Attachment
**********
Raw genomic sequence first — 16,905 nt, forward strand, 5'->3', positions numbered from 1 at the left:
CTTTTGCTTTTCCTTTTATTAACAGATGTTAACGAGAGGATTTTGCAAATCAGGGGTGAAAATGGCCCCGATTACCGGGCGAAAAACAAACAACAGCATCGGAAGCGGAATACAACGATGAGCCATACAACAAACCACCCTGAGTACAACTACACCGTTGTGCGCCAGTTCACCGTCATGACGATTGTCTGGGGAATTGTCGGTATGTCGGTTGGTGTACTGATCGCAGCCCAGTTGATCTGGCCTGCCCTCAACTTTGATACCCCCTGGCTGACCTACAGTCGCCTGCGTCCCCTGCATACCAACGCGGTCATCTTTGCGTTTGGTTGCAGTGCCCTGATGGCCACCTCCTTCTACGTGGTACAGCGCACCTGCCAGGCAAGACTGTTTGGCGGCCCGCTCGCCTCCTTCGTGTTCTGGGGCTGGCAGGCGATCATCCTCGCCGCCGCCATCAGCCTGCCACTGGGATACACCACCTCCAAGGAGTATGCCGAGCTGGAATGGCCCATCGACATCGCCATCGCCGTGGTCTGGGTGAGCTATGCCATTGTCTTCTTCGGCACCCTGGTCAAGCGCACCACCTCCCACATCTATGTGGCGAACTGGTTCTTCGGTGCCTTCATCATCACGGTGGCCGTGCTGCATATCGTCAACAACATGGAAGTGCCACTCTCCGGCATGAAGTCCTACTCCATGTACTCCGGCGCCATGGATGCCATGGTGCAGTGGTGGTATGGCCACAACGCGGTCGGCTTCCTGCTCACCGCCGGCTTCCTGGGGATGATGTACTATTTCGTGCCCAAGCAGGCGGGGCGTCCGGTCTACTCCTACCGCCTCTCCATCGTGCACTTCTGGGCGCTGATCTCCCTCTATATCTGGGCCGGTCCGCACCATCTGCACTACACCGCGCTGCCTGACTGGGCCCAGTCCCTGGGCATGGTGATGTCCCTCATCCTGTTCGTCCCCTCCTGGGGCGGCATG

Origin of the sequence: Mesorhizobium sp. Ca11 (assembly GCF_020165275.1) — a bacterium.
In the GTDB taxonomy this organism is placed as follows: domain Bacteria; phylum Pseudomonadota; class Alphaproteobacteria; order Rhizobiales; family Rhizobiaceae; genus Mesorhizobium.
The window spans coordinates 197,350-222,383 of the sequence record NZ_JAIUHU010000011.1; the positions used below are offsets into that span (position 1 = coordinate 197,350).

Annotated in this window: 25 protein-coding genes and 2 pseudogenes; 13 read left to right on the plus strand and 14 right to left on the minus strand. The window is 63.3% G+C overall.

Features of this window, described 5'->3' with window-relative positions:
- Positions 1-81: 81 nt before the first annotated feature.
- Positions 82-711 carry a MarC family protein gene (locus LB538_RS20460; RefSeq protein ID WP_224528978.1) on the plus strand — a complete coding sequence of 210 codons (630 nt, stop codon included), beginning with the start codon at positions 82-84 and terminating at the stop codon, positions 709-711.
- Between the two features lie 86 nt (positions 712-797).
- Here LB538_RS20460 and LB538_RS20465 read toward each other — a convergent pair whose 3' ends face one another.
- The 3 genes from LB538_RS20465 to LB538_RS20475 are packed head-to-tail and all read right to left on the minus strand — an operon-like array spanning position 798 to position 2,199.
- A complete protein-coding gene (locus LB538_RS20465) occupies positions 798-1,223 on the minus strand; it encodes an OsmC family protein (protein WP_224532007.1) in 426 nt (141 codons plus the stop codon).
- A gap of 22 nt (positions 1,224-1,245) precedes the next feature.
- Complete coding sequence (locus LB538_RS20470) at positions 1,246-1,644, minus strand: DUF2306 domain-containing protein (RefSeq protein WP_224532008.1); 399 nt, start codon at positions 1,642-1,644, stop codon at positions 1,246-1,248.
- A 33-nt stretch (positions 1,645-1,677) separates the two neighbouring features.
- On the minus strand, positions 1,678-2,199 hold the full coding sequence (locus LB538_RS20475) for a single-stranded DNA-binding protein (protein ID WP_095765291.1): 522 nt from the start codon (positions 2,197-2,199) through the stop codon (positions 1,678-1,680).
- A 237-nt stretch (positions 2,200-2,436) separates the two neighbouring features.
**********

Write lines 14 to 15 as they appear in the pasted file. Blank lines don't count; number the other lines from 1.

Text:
- A gap of 22 nt (positions 1,224-1,245) precedes the next feature.
- Complete coding sequence (locus LB538_RS20470) at positions 1,246-1,644, minus strand: DUF2306 domain-containing protein (RefSeq protein WP_224532008.1); 399 nt, start codon at positions 1,642-1,644, stop codon at positions 1,246-1,248.